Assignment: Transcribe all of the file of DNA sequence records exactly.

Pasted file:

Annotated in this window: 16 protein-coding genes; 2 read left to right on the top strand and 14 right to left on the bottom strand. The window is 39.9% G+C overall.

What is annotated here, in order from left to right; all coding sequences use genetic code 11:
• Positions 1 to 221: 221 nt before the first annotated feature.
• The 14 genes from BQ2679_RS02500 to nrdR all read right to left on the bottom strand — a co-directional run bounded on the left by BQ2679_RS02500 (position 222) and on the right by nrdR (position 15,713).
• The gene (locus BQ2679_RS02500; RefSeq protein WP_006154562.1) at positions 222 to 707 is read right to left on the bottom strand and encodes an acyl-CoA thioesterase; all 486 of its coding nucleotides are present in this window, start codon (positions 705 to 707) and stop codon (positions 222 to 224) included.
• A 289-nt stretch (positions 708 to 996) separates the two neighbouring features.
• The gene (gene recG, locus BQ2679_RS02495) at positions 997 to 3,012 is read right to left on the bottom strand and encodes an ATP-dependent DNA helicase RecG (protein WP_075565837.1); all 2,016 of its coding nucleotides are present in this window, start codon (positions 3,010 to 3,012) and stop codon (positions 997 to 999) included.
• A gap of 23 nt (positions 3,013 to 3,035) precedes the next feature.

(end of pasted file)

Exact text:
Annotated in this window: 16 protein-coding genes; 2 read left to right on the top strand and 14 right to left on the bottom strand. The window is 39.9% G+C overall.

What is annotated here, in order from left to right; all coding sequences use genetic code 11:
• Positions 1 to 221: 221 nt before the first annotated feature.
• The 14 genes from BQ2679_RS02500 to nrdR all read right to left on the bottom strand — a co-directional run bounded on the left by BQ2679_RS02500 (position 222) and on the right by nrdR (position 15,713).
• The gene (locus BQ2679_RS02500; RefSeq protein WP_006154562.1) at positions 222 to 707 is read right to left on the bottom strand and encodes an acyl-CoA thioesterase; all 486 of its coding nucleotides are present in this window, start codon (positions 705 to 707) and stop codon (positions 222 to 224) included.
• A 289-nt stretch (positions 708 to 996) separates the two neighbouring features.
• The gene (gene recG, locus BQ2679_RS02495) at positions 997 to 3,012 is read right to left on the bottom strand and encodes an ATP-dependent DNA helicase RecG (protein WP_075565837.1); all 2,016 of its coding nucleotides are present in this window, start codon (positions 3,010 to 3,012) and stop codon (positions 997 to 999) included.
• A gap of 23 nt (positions 3,013 to 3,035) precedes the next feature.